Factors influencing China's behaviour in the South China Sea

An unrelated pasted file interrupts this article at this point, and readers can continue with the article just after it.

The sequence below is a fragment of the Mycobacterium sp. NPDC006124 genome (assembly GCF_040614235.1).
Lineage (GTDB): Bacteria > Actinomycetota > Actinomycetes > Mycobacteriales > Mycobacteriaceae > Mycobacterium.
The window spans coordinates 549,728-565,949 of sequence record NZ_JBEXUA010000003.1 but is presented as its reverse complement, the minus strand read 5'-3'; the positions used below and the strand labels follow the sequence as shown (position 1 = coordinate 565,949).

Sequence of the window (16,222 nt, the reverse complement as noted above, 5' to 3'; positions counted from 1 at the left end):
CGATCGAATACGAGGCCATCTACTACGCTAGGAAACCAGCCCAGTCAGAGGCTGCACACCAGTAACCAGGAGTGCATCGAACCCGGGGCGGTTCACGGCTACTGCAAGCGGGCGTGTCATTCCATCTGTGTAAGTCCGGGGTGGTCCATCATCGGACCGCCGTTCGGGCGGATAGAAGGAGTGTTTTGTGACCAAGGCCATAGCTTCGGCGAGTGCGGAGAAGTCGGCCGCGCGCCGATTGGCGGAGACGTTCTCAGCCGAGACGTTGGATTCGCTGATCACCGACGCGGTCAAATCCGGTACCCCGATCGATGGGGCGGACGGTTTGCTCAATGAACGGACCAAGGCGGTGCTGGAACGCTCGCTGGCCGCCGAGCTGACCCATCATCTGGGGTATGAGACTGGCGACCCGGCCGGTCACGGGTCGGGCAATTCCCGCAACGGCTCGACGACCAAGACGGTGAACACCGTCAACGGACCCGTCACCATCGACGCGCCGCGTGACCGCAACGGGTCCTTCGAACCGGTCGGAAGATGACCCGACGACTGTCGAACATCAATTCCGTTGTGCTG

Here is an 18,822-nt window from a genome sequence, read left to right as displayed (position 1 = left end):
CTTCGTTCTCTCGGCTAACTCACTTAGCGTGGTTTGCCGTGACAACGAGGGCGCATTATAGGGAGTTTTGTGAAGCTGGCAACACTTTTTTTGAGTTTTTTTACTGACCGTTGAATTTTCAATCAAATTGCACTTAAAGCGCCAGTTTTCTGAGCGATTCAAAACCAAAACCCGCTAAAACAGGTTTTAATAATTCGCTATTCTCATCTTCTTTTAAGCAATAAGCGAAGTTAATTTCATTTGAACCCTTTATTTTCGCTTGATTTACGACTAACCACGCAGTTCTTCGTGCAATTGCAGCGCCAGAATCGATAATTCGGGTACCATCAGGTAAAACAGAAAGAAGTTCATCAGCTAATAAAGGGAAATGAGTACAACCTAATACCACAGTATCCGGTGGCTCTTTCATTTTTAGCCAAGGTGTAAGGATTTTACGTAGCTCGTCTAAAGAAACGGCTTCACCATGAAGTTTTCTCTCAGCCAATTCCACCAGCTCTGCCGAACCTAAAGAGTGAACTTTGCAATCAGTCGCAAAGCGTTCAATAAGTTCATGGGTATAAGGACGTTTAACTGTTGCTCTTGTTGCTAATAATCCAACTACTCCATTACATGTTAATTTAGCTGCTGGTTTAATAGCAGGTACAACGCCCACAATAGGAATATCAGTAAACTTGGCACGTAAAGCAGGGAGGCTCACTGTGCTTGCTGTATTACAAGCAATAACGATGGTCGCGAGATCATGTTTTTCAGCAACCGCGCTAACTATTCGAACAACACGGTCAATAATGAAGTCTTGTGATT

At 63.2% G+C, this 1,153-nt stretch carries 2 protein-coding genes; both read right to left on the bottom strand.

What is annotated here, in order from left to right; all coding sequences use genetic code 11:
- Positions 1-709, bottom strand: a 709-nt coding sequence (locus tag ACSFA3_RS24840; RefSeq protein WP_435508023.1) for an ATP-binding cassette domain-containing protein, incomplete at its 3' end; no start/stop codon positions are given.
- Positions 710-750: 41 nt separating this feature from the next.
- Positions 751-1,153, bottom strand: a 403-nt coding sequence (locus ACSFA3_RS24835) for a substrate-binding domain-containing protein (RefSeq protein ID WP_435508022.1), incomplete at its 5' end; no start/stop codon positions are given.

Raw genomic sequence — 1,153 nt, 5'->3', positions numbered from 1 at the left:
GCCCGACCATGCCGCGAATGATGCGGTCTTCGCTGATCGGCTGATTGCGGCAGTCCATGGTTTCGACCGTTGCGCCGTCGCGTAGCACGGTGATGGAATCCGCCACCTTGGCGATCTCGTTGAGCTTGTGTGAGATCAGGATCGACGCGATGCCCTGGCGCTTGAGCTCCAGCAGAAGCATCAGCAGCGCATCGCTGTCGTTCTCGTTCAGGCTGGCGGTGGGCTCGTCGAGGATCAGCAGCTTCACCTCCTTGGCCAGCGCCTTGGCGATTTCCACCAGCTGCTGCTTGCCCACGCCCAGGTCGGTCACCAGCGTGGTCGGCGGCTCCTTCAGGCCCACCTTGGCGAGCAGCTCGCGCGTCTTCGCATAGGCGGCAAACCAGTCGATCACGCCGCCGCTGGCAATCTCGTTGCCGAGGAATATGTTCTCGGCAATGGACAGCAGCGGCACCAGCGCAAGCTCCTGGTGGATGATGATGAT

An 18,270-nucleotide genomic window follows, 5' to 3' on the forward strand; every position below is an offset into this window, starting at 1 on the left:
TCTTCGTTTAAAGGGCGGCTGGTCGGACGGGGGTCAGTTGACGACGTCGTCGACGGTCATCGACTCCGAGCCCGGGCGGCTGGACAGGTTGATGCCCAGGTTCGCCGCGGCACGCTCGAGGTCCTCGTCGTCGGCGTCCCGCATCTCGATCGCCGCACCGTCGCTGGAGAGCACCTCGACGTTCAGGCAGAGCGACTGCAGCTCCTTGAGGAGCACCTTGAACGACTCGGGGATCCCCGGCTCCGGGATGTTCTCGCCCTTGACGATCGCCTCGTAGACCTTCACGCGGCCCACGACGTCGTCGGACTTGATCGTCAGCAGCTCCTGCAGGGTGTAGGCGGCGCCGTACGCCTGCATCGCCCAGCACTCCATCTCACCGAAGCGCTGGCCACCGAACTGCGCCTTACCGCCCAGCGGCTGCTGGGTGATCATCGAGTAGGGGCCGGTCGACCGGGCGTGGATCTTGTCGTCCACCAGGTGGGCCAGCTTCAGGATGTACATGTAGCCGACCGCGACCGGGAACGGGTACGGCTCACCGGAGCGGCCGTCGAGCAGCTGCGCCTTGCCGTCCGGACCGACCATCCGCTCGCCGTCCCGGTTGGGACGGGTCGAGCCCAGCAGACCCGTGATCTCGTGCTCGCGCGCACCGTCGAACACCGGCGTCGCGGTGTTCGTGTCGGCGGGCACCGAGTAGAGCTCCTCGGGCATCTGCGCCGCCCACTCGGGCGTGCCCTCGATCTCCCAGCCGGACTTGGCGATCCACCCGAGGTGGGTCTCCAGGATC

This research assesses China's likely future behaviour in relation to the South China Sea disputes, critically evaluating two prominent, related topics of discussion among the International Relations scholars since the late 1980s. One of these topics is theoretical: to what extent is the flourishing `liberal peace' argument in International Relations theory valid when applied to China's international behaviour, and towards the South China Sea disputes in particular'? The advocates of the 'liberal peace' argument have spent much energy attempting to prove the positive correlation between peace and such factors as democracy and economic interdependence using statistical models. In addition, one faction of the liberal school emphasises the effectiveness of institutions which supposedly impose constraints on a state through international rules and agreements. However, liberals' arguments fail to engage with some critical points. First of all, whether a state goes to war is not a matter of probability but a political decision. Secondly, the costs of sacrificing economic ties and violating internationally-agreed obligations surely affect a decision to go to war. However, if a state perceives that its vital national interests are at risk, such costs will have little influence on decision-making. In addition, liberals' argument ignores the importance of the political framework in which economic interdependence functions. Furthermore, liberals do not pay attention to the facts that institutions are usually established by the initiative of a hegemon and its supporters, and that the rules and norms of institutions generally reflect the distribution of power among their members. This dissertation illustrates the way in which realist thinking (involving consideration of survival, balance of power and relative gain) still forms the foundation for states' behaviour. The other topic relevant in this dissertation is empirical and concerns which of the conflicting opinions about China's future geopolitical orientation is more accurate: that China will become an assertive regional hegemon as her economy develops and her military is modernised, or that she will not obtain even regional hegemonic status for some decades to come due to her lack of economic and military power. The first view generally draws the conclusion that China should somehow be contained, while the second view concludes that other states need to engage China so that the latter can be tied into the international community. A major problem with arguments of this type is that China's likely behaviour tends to be predicted on the basis of research on specific issues. In particular, military factors, such as China's increasing defence budget, its vigorous purchase of advanced weapons particularly from Russia, and the PLA's weight in the government's decision-making, have been overemphasised. Although stronger military capabilities may provide a government with wider foreign policy options, states - including China - usually do not use force just because their military capabilities become stronger. Understanding the nature of states and the factors that drive states' behaviour is necessary in order to avoid extreme conclusions. This dissertation tries to integrate the existing empirical studies and theoretical assumptions in International Relations theory. The reason for focusing on the South China Sea is that this case is important in the sense that the disputes there are not just territorial conflicts involving China and other claimants. The South China Sea disputes involve many factors such as fisheries, energy, and extra-regional powers' strategic and economic interests, besides the overlapping territorial sovereign claims. In addition, economic interdependence between China and regional states has deepened since the 1990s, and the region has international institutions such as APEC and the ARF where economic and security issues, respectively, are I Introduction discussed. The last two factors make this case particularly suitable for the application of IR theory. This dissertation will demonstrate that geopolitical considerations are dominant not only in China's decision-making but also in the ASEAN states' attitudes towards China and the disputes themselves.